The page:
About God in "Raven's Peak"

Discuss the April 2017 Book of the Month, Raven's Peak by Lincoln Cole.

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Re: About God in "Raven's Peak"

Post by Wasif Ahmed » 07 Apr 2017, 05:47

Aldonsa wrote:When Arthur and Frieda mentioned God they always said "she". Why "she"? What do you think?
I wonder maybe Council and Hunter's Order believe in the Aramaic Holy Spirit? :eusa-think:
I found it intriguing but have no idea why.
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Post by James Craft » 07 Apr 2017, 09:38

Wasif Ahmed wrote:
Aldonsa wrote:When Arthur and Frieda mentioned God they always said "she". Why "she"? What do you think?
I wonder maybe Council and Hunter's Order believe in the Aramaic Holy Spirit? :eusa-think:
I found it intriguing but have no idea why.
It has definitely sparked a lot of discussion in the forum here! If that was the author's intent, its working!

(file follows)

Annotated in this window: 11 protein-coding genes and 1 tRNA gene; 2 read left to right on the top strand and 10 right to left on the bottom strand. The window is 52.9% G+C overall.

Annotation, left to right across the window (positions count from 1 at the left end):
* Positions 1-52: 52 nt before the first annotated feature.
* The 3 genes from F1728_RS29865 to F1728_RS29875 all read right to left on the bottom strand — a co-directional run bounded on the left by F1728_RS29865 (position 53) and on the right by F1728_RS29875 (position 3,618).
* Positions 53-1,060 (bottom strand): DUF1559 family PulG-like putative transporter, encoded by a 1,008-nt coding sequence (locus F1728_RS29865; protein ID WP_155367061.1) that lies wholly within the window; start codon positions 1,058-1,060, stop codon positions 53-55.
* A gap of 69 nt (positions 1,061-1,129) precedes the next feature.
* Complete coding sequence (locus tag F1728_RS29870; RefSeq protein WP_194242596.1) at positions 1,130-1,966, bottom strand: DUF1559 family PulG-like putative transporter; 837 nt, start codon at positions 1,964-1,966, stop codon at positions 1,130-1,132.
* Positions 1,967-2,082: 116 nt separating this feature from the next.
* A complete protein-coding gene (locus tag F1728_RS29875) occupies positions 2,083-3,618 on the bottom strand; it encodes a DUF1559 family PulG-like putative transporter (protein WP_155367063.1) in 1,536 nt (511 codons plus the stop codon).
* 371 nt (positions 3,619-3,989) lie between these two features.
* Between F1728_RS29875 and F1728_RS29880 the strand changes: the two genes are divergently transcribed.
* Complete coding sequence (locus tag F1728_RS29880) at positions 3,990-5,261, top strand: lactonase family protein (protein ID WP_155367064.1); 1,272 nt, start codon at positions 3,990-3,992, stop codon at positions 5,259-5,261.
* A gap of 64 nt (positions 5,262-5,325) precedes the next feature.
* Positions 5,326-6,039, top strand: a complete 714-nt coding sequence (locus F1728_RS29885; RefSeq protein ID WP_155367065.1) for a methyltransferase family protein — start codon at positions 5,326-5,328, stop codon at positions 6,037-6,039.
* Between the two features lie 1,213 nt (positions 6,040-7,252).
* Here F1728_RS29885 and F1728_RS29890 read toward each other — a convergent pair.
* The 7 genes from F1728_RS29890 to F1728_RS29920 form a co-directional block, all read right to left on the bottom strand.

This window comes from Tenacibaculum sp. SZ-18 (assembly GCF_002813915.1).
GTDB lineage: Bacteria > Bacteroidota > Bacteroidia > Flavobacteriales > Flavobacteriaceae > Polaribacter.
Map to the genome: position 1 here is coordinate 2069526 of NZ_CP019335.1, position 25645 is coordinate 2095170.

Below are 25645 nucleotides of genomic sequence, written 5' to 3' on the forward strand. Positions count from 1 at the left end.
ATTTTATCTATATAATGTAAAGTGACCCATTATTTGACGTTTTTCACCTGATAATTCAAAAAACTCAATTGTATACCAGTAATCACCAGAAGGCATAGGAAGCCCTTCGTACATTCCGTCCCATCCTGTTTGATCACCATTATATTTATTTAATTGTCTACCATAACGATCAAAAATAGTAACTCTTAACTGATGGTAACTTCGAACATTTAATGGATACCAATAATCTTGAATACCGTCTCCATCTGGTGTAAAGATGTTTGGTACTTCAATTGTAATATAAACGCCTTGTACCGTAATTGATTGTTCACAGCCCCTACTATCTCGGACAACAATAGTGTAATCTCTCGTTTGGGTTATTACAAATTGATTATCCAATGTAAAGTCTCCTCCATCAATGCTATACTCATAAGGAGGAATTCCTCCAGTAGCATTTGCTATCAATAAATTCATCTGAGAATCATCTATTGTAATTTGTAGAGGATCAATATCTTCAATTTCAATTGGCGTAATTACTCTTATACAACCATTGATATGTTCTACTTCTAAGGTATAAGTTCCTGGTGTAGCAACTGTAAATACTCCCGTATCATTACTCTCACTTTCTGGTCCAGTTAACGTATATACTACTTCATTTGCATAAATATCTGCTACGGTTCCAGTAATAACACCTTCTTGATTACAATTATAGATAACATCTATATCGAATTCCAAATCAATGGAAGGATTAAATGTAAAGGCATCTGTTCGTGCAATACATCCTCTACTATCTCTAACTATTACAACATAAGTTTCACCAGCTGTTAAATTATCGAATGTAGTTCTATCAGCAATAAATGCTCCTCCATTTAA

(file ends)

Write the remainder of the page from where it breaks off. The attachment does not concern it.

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Post by greenstripedgiraffe » 07 Apr 2017, 13:05

This may not be the answer, but several people believe in a goddess instead of God. Or, they believe in a god and a goddess. This is huge in Wicca and also many pagan theologies.
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Post by Rinsola-Usman » 07 Apr 2017, 19:48

I believe they were referring to Krishna. Because Haatim also mentioned Krishna when banishing the demon with the prayers his father father thought him.

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Post by Kitkat3 » 08 Apr 2017, 02:06

I noticed that too! I personally liked it because God is normally referred to as a "He." I hope that it will be explained later. I think it was an intentional addition since all of the demons are gendered.

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Post by Amagine » 08 Apr 2017, 06:20

In the Q&A, he was asked about the significance behind the use of "she." He said that it is not a major part of the plot. It was just done to make the characters unique and show they have their own individual beliefs.
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Post by Rebeccaej » 08 Apr 2017, 20:23